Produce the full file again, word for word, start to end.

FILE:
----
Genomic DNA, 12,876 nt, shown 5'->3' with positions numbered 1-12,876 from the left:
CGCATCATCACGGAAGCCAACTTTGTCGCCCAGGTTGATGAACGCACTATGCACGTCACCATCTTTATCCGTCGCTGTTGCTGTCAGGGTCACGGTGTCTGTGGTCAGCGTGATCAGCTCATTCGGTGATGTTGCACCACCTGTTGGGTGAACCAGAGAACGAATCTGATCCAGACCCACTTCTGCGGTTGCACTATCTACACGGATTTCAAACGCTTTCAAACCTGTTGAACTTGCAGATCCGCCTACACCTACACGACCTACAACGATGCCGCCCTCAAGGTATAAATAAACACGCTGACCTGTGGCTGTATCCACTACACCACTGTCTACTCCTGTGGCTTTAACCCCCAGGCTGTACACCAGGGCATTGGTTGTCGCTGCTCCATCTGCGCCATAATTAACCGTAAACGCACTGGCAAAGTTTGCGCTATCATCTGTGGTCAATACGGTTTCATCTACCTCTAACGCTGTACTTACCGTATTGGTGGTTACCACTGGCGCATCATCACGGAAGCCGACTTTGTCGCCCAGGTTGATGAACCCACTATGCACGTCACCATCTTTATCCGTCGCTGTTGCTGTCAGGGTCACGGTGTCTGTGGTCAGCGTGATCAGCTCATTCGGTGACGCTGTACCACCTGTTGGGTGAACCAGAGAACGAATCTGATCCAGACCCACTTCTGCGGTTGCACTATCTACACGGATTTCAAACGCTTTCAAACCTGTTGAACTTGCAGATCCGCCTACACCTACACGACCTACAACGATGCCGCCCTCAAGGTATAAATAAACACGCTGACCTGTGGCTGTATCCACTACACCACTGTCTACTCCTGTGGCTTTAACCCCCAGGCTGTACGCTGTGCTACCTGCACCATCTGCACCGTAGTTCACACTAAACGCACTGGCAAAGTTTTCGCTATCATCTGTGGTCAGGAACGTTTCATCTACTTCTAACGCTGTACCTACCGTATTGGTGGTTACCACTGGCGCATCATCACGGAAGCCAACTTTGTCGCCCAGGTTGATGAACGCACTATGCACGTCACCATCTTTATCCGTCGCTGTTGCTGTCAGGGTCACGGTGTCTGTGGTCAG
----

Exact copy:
Genomic DNA, 12,876 nt, shown 5'->3' with positions numbered 1-12,876 from the left:
CGCATCATCACGGAAGCCAACTTTGTCGCCCAGGTTGATGAACGCACTATGCACGTCACCATCTTTATCCGTCGCTGTTGCTGTCAGGGTCACGGTGTCTGTGGTCAGCGTGATCAGCTCATTCGGTGATGTTGCACCACCTGTTGGGTGAACCAGAGAACGAATCTGATCCAGACCCACTTCTGCGGTTGCACTATCTACACGGATTTCAAACGCTTTCAAACCTGTTGAACTTGCAGATCCGCCTACACCTACACGACCTACAACGATGCCGCCCTCAAGGTATAAATAAACACGCTGACCTGTGGCTGTATCCACTACACCACTGTCTACTCCTGTGGCTTTAACCCCCAGGCTGTACACCAGGGCATTGGTTGTCGCTGCTCCATCTGCGCCATAATTAACCGTAAACGCACTGGCAAAGTTTGCGCTATCATCTGTGGTCAATACGGTTTCATCTACCTCTAACGCTGTACTTACCGTATTGGTGGTTACCACTGGCGCATCATCACGGAAGCCGACTTTGTCGCCCAGGTTGATGAACCCACTATGCACGTCACCATCTTTATCCGTCGCTGTTGCTGTCAGGGTCACGGTGTCTGTGGTCAGCGTGATCAGCTCATTCGGTGACGCTGTACCACCTGTTGGGTGAACCAGAGAACGAATCTGATCCAGACCCACTTCTGCGGTTGCACTATCTACACGGATTTCAAACGCTTTCAAACCTGTTGAACTTGCAGATCCGCCTACACCTACACGACCTACAACGATGCCGCCCTCAAGGTATAAATAAACACGCTGACCTGTGGCTGTATCCACTACACCACTGTCTACTCCTGTGGCTTTAACCCCCAGGCTGTACGCTGTGCTACCTGCACCATCTGCACCGTAGTTCACACTAAACGCACTGGCAAAGTTTTCGCTATCATCTGTGGTCAGGAACGTTTCATCTACTTCTAACGCTGTACCTACCGTATTGGTGGTTACCACTGGCGCATCATCACGGAAGCCAACTTTGTCGCCCAGGTTGATGAACGCACTATGCACGTCACCATCTTTATCCGTCGCTGTTGCTGTCAGGGTCACGGTGTCTGTGGTCAG